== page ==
Living Up to the Superwoman Standard

This writer says lives can be saved if the high expectations forced upon black women are reduced.

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Getty Images

(The Root) — Back in the late ’80s, Karyn White sang “Superwoman,” in which she dispelled the idea of being a woman who’s strong enough to withstand everything thrown at her, including mistreatment by her man. Ten years earlier, scholar Michele Wallace wrote the seminal Black Macho and the Myth of the Superwoman, a black womanist manifesto unpacking sexism in the black community and the challenges that black women face in society. It was one of the first books truly critiquing the systems in place, ways of thinking and being that feed the myth of black women as the ultimate heroine.

Wallace’s book has been on my mind a lot lately since learning of the recent death of popular writer Erica Kennedy. Social media was ablaze with tributes and remembrances of the woman who penned Bling and Feminista after the dynamic writer’s death. In a 2009 interview with Rebecca Walker for The Root, Kennedy said that being a feminista is about “tapping into our unique female attributes and living authentically instead of defining ourselves by male standards of success.”

I recall thinking at the time that the ability of black women to lead authentic lives is indeed a revolutionary act, no matter the decade and the way in which the information is presented — whether as a song, scholarly book or novel. I also recall thinking that there’s a struggle to live an authentic life in the midst of being defined by any and everyone in society, often in horrible ways (i.e., the stereotypes of black women being described as fat, unattractive, angry, mean-spirited, broke, uneducated, materialistic, sick, unmarriageable or masculine). It seemed like an uphill battle because black women are always managing someone else’s expectations of who we are and should or shouldn’t be. Many people, including other black women, often presume us to be “superwomen,” to rise above the fray and keep it together in spite of the challenges we face, often because many know that if we don’t, then who will?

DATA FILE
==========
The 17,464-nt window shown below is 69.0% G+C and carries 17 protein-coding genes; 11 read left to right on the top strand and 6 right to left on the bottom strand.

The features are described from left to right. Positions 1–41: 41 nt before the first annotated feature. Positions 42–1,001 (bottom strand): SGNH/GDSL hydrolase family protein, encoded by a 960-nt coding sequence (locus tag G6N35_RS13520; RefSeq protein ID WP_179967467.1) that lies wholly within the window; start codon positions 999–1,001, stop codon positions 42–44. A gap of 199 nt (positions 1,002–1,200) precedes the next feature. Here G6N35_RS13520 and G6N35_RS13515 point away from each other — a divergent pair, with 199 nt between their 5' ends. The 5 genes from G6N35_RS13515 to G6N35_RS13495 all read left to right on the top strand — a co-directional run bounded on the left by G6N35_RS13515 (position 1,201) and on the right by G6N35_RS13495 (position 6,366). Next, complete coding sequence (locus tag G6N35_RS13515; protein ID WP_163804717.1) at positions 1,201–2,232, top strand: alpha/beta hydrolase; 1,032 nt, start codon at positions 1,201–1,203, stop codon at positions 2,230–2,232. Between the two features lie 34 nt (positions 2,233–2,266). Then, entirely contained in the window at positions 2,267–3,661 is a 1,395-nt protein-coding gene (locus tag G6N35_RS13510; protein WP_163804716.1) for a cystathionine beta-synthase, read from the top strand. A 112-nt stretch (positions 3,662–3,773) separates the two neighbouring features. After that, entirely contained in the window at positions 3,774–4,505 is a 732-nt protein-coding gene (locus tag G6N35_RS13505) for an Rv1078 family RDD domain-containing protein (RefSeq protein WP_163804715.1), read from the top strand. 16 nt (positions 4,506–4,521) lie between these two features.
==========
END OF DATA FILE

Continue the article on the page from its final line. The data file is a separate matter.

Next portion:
Underneath the cape, the “S” and the badass knee-high boots is a human being and people forget that. In the same ways that black woman are not allowed to be fully human in popular culture, it is often the case in real life. The assumption is that we will throw on our proverbial capes and save the world from itself and sacrifice ourselves in the process, which is the dominant narrative for us onscreen and off. Interestingly enough, other black women set and promote this standard, which makes it more problematic. No, I’m not letting other folks, systems and structures of domination off of the hook, but internalized oppression is a reality, not just a theory or academic term.